The Ghana Anti-Corruption Coalition (GACC) with support from the United Nations Development Programm (UNDP)has indicated that women constitute half of the world’s population, yet they are mostly not engaged in discussions around one of the most pressing issues to development and social.
According to Transparency International report, empowering women and promoting their participation in political life is essential in the quest to fight corruption and addressing the gendered impact of corruption, therefore levelling the playing field and the gender power imbalances and inequalities between women and men.
It is said that women are the custodians of building the value systems of the next generation, as they mostly take care of children with the needed capacity and information, women can contribute to advocacy against corruption in their local communities and demand accountability from public officials as well.
The objectives of the workshop were to create awareness among key stakeholders on the links between gender and corruption, as well as dialogue and agree on some country specific mechanisms for strengthening women’s role in the fight against corruption in Ghana.
In addtion, discuss effective ways to genderise anti-corruption strategies for successful outcomes.
Speaking at the forum held recently in Accra, Mrs. Clara Beeri Kasser-Tee, a legal practitione and a lecturer at GIMPA indicated that, “there is the need to put value systems in place to enable women part take in the national conversation on the fight against corruption.
This she said, would enable women to contribute effectively towards the fight against corruption; stressing “it is necessary to establish a dialogue between the actors dedicated to fighting against corruption and for gender equality and equity, to allow for a greater understanding of the links between gender dimensions and corruption”.
Nana Teiba Chinbuah, Lead Democratic Governmance Cluster- Programme Specialist at UNDP expressed that, women constitute majority of people living in poverty, thus they are more affected by the vicious cycle corruption creates for disadvantaged people.
“Anti-Corruption has been a priority on the good governance agenda for decades: this is because corruption impacts negatively on the development of a country; and undermines good governance and the rule of law, erodes confidence and trust in the public sector”, she acknowledged.
Adding “It threatens economies by undermining fair competition and discouraging investment and trade.
Fruthermore,lamented that, it disproportionately affects disadvantaged groups by preventing social inclusion, promoting inequality and inhibiting prosperity”.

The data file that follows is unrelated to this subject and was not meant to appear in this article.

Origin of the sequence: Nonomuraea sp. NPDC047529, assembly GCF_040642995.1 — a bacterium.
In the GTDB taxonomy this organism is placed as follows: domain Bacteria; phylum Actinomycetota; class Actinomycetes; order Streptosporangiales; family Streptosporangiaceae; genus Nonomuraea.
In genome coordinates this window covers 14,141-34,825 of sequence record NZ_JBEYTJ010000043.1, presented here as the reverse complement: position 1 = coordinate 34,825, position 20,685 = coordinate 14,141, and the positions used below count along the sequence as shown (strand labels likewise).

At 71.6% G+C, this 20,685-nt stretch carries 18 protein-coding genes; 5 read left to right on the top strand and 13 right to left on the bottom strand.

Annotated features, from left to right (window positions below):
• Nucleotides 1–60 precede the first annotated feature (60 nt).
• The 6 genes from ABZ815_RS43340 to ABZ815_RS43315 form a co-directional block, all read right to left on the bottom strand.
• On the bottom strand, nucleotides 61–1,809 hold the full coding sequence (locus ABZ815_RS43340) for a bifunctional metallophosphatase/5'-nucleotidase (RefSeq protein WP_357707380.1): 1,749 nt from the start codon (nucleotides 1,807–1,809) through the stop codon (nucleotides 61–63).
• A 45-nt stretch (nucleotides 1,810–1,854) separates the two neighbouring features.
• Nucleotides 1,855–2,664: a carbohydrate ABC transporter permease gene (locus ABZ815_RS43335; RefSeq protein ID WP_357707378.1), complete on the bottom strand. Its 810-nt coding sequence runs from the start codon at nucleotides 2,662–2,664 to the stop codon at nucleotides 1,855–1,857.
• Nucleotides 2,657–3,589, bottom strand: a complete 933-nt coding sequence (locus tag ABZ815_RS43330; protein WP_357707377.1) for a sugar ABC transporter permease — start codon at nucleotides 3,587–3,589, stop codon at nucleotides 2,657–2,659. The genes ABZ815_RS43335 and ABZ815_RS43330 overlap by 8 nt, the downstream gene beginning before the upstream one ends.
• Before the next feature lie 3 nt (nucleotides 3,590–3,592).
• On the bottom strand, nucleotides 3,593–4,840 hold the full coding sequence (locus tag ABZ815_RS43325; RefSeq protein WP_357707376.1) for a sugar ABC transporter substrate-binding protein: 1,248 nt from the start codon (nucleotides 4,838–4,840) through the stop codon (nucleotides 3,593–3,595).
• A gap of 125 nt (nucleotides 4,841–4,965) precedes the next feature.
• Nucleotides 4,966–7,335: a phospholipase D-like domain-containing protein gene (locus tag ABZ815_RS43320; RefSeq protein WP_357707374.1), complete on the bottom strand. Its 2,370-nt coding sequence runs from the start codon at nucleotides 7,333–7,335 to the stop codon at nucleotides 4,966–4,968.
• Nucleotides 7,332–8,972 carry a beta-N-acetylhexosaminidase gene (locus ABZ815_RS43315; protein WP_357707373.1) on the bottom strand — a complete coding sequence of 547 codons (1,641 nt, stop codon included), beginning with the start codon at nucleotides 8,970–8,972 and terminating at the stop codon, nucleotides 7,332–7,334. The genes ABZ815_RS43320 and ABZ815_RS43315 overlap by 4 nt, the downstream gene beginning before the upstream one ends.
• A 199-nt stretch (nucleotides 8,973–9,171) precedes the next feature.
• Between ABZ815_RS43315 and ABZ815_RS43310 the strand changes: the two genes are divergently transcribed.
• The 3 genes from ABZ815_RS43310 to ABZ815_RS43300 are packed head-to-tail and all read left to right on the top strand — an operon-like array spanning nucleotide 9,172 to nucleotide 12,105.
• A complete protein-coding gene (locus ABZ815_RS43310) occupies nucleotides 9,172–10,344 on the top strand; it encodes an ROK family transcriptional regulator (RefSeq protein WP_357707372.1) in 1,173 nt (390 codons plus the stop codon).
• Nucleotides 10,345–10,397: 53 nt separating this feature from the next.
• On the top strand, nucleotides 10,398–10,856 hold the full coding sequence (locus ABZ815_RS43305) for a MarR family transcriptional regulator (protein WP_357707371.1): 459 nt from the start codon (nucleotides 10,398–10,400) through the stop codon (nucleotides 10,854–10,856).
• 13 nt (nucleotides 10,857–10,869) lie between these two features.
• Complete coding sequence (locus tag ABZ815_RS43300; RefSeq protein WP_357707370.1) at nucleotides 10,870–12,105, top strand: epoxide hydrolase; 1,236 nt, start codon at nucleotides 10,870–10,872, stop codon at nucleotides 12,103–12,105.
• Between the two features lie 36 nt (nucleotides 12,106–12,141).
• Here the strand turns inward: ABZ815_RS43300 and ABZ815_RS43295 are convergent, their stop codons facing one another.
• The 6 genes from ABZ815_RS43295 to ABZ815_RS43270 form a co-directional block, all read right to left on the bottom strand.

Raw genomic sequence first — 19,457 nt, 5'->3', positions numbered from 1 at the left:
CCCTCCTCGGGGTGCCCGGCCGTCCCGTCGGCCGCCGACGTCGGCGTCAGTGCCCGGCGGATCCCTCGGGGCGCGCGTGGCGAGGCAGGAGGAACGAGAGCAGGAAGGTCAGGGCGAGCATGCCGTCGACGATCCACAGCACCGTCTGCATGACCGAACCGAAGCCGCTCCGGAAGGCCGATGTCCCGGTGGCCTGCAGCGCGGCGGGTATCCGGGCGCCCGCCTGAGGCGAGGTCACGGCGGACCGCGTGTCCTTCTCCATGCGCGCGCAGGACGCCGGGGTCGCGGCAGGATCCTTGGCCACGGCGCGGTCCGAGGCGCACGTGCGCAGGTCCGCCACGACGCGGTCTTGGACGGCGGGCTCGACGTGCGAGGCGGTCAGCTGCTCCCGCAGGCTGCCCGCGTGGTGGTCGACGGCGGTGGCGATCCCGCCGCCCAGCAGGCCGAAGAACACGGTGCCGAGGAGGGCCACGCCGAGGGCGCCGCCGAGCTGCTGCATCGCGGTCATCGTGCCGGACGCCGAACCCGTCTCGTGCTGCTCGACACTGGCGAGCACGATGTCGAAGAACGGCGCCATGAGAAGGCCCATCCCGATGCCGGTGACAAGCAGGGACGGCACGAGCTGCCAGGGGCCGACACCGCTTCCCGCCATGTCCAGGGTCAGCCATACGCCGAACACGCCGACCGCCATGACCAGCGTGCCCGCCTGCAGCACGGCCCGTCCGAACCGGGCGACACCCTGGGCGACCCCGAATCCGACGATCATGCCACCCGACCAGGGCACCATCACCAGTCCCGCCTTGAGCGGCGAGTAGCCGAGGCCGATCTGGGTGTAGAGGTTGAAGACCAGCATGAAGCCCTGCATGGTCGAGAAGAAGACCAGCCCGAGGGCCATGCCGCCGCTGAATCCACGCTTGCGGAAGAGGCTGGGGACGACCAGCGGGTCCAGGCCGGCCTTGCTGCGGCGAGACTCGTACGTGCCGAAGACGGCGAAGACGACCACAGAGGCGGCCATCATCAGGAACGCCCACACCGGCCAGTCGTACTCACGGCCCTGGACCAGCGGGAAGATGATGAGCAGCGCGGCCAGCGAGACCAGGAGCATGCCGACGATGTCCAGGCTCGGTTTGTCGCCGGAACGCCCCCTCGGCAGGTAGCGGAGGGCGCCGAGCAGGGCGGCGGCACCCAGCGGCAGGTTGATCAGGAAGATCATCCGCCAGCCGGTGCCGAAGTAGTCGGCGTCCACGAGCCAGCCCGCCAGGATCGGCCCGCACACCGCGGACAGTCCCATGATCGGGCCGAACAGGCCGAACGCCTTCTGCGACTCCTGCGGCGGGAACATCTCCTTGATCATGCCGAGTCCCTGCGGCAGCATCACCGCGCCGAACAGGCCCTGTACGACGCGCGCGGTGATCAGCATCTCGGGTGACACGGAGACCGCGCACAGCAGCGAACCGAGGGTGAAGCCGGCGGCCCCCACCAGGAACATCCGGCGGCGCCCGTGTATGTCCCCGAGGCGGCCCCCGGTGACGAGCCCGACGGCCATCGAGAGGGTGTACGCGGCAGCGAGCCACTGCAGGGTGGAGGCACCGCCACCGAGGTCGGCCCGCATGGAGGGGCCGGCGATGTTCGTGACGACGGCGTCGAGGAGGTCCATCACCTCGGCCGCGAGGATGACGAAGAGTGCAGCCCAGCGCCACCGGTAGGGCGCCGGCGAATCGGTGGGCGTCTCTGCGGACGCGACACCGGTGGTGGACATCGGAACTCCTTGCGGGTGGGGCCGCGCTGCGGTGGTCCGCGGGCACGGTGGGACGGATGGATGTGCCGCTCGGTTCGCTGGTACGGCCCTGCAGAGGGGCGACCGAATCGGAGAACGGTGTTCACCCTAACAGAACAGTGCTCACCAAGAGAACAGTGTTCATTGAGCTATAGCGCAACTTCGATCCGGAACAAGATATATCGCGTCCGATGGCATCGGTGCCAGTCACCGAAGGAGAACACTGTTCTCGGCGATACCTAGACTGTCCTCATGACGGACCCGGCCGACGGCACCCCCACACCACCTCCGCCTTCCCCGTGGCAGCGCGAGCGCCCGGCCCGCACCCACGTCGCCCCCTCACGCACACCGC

Anti-Corruption according to her has been a priority on the good governance agenda for decades; this is because corruption impacts negatively on the development of a country; it undermines good governance and the rule of law, erodes confidence and trust in the public sector.
Expressing her believe that, their dialogue about the role of women in the fight against corruption in Ghana is key to national development.
Nana Chinbuah however noted that, although everyone in society suffers from the impact of corruption, some social groups are disproportionately affected, especially the poor and the vulnerable.
“Corruption reduces resources for poverty reduction and deprives the poor and vulnerable of advancement opportunities; as women constitute the vast majority of people living in poverty, thus they are more affected by the vicious cycle that corruption creates for disadvantaged people: poor women as primary caretakers of their families are more dependent on public service provision.
The critical impact of corruption she she opined affects the quality and access to public services because funds are diverted from intended essential services such as health care, education, clean water, sanitation and housing.
“Poor women also lack the resources to seek private alternatives making them more vulnerable to extortion at the point of service delivery”, she acclaimed.
Accross the globe, women constitute half of the world’s population, yet they are mostly not engaged in discussions around one of the most pressing issues to development and social justice; corruption.
Devising strategies that will empower empower women to contribute towards the fight against corruption is of great Essence that pogress towards the achievement of the Sustainable Development Goals would be undermined if corruption is not addressed.
Source: www.thenewindependentonline.com/ Delali Gavor